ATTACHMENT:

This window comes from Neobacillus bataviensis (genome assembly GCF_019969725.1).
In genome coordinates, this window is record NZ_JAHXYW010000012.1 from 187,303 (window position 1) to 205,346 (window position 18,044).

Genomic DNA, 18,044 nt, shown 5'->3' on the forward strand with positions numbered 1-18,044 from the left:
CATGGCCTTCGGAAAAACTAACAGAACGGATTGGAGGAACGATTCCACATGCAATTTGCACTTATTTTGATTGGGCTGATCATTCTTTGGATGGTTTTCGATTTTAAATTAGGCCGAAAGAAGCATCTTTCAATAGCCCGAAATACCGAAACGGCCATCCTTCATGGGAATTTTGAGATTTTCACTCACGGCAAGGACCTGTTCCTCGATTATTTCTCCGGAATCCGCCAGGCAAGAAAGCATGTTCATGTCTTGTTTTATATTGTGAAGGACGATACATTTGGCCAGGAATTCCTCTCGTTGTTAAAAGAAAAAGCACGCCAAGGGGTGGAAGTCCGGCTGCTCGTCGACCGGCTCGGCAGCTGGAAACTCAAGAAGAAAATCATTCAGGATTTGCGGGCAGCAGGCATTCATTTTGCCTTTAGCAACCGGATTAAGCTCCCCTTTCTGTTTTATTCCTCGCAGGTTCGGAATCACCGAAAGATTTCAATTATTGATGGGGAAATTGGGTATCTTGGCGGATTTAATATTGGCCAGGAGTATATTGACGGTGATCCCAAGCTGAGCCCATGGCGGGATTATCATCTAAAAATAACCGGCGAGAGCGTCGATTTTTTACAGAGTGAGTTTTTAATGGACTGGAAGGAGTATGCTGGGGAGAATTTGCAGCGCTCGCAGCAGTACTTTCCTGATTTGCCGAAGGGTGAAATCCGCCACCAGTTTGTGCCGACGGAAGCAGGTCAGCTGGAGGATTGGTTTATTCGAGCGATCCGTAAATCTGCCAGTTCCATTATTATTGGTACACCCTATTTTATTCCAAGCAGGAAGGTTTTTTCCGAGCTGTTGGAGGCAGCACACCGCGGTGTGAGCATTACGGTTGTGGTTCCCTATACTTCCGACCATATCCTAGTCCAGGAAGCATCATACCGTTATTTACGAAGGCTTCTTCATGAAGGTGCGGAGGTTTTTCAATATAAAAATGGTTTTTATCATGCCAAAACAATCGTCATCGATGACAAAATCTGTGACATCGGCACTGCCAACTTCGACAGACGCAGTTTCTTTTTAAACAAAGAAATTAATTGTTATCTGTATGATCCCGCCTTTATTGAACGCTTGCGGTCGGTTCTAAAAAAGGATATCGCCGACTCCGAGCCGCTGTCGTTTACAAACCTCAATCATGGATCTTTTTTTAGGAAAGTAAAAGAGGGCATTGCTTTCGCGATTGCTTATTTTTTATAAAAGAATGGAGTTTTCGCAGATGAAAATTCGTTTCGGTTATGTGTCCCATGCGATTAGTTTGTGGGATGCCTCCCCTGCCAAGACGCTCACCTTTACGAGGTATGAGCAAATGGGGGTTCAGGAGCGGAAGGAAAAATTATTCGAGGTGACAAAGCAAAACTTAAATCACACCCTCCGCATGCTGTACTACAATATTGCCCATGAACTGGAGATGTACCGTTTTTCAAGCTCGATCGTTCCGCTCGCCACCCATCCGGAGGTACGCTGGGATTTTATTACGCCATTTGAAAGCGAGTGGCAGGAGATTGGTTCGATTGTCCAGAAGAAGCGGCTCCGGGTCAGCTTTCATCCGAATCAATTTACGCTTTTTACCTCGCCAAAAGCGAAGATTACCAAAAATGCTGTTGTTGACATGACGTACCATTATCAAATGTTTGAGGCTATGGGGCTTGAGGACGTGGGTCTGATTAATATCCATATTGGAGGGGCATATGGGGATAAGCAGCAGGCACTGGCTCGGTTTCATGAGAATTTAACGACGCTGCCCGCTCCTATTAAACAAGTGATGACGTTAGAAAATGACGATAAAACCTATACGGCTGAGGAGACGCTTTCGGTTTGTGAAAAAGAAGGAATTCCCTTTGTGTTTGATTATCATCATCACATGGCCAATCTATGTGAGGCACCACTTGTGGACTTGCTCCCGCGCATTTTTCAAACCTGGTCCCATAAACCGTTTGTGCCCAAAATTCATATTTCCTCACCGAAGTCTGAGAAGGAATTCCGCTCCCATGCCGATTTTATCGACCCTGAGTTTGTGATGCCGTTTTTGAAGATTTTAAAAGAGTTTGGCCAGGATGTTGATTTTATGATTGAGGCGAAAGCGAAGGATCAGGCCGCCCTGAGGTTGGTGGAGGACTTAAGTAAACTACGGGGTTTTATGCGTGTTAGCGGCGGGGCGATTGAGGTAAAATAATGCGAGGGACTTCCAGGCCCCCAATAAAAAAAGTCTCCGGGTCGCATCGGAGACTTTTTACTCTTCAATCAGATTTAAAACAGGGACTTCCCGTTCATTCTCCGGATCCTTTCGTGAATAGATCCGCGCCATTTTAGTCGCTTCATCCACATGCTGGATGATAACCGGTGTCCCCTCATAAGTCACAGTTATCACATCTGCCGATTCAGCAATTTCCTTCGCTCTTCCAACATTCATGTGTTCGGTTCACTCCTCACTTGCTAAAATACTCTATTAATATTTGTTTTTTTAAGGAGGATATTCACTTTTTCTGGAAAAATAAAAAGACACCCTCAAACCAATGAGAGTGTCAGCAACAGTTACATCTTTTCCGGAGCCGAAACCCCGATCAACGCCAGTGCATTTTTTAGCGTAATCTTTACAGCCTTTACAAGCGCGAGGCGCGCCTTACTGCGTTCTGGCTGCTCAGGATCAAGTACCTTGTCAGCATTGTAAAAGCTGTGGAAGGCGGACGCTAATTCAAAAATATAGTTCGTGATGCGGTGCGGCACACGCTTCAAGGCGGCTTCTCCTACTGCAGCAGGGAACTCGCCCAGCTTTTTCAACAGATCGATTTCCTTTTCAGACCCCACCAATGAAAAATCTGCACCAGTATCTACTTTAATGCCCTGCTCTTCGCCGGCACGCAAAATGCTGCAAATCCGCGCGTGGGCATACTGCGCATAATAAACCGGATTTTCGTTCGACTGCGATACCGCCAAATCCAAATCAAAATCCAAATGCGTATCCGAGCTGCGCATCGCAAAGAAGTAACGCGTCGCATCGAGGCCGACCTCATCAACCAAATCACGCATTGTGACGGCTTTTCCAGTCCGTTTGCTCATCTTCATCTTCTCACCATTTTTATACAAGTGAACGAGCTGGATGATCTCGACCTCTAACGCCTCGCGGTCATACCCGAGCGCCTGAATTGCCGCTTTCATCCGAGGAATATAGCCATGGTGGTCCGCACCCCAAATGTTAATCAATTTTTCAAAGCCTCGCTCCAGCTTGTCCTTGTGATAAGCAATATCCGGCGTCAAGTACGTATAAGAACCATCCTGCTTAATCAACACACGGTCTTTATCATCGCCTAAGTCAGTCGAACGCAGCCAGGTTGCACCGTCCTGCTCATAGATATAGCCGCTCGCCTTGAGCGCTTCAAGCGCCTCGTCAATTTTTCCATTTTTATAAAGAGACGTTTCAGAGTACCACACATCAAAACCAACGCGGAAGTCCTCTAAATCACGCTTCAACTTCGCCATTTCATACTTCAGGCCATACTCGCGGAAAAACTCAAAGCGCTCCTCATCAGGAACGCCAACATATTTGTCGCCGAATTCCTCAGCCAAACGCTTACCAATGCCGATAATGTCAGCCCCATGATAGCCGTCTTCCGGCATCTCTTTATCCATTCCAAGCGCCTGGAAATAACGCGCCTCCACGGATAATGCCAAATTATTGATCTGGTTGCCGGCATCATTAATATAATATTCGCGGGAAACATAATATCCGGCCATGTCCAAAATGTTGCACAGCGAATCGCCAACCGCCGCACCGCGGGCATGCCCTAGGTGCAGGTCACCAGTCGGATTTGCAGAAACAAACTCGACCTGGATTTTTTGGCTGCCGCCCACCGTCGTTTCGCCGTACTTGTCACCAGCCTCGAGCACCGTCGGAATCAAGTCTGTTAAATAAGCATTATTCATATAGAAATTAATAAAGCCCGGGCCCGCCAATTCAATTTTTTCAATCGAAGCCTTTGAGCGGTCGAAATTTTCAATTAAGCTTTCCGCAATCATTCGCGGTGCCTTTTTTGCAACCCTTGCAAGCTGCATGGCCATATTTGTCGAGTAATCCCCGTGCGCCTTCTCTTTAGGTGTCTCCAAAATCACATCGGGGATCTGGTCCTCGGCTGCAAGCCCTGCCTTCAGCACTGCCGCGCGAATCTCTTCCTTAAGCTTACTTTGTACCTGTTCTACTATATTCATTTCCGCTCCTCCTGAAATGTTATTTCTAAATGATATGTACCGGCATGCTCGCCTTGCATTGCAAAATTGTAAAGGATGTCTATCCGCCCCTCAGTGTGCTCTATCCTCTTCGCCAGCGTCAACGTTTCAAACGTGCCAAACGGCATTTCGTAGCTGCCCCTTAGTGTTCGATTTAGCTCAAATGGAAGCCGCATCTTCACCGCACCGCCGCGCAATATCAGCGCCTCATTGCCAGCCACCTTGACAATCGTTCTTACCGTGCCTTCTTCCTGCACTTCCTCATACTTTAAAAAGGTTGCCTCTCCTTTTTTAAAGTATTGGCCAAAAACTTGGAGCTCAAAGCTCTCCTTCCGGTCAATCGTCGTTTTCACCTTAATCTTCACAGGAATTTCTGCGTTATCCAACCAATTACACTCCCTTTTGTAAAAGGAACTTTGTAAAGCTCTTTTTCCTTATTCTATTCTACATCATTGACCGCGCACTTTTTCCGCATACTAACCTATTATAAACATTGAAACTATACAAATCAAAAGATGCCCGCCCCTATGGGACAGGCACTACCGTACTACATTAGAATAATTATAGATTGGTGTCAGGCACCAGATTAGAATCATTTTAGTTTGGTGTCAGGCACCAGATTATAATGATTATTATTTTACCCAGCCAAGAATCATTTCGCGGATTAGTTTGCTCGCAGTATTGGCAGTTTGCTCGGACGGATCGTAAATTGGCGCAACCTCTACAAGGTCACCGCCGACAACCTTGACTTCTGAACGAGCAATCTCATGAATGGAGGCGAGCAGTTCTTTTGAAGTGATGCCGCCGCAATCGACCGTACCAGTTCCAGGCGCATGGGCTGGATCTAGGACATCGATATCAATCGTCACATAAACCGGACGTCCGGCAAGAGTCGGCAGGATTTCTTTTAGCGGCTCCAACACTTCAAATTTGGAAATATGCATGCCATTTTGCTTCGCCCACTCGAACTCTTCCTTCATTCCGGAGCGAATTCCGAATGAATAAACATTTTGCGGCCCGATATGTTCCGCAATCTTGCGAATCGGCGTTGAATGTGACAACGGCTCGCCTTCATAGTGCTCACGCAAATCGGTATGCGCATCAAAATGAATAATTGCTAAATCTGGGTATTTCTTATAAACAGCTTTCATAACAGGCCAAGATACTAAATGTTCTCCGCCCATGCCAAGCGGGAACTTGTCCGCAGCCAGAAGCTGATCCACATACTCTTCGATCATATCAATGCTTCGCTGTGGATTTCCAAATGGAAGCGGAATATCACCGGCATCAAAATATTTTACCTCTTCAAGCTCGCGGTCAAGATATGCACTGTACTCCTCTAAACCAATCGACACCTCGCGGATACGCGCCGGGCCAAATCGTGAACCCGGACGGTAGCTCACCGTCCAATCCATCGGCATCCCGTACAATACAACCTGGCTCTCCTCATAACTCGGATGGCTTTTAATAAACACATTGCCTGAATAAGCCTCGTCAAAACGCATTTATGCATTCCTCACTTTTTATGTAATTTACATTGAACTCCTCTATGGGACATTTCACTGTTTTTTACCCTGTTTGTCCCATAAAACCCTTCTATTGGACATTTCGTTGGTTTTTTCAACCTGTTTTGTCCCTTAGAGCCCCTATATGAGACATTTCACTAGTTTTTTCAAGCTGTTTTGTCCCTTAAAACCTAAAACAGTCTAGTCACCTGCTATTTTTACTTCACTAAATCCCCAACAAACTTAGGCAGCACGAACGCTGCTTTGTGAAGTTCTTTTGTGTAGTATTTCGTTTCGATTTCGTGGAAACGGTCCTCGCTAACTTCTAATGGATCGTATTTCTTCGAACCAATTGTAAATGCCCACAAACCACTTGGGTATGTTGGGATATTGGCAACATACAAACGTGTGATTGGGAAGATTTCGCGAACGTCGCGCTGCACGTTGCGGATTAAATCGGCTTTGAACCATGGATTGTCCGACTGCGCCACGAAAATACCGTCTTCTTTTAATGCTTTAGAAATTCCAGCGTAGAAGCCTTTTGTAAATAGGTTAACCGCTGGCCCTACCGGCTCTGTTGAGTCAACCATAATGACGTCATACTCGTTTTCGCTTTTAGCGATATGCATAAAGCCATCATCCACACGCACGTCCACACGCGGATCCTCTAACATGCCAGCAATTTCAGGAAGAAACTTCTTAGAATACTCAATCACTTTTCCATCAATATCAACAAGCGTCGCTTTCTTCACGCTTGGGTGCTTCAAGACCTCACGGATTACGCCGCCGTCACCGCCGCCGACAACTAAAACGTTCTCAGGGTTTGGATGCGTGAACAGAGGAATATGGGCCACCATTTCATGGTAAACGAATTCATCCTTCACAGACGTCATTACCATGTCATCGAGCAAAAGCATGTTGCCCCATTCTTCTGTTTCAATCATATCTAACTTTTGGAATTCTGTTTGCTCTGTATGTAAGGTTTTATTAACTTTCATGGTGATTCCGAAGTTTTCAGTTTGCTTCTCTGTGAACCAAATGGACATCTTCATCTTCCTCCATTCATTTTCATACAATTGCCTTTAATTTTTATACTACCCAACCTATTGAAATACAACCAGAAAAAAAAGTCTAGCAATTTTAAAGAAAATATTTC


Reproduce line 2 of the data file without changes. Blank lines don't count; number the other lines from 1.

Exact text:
In genome coordinates, this window is record NZ_JAHXYW010000012.1 from 187,303 (window position 1) to 205,346 (window position 18,044).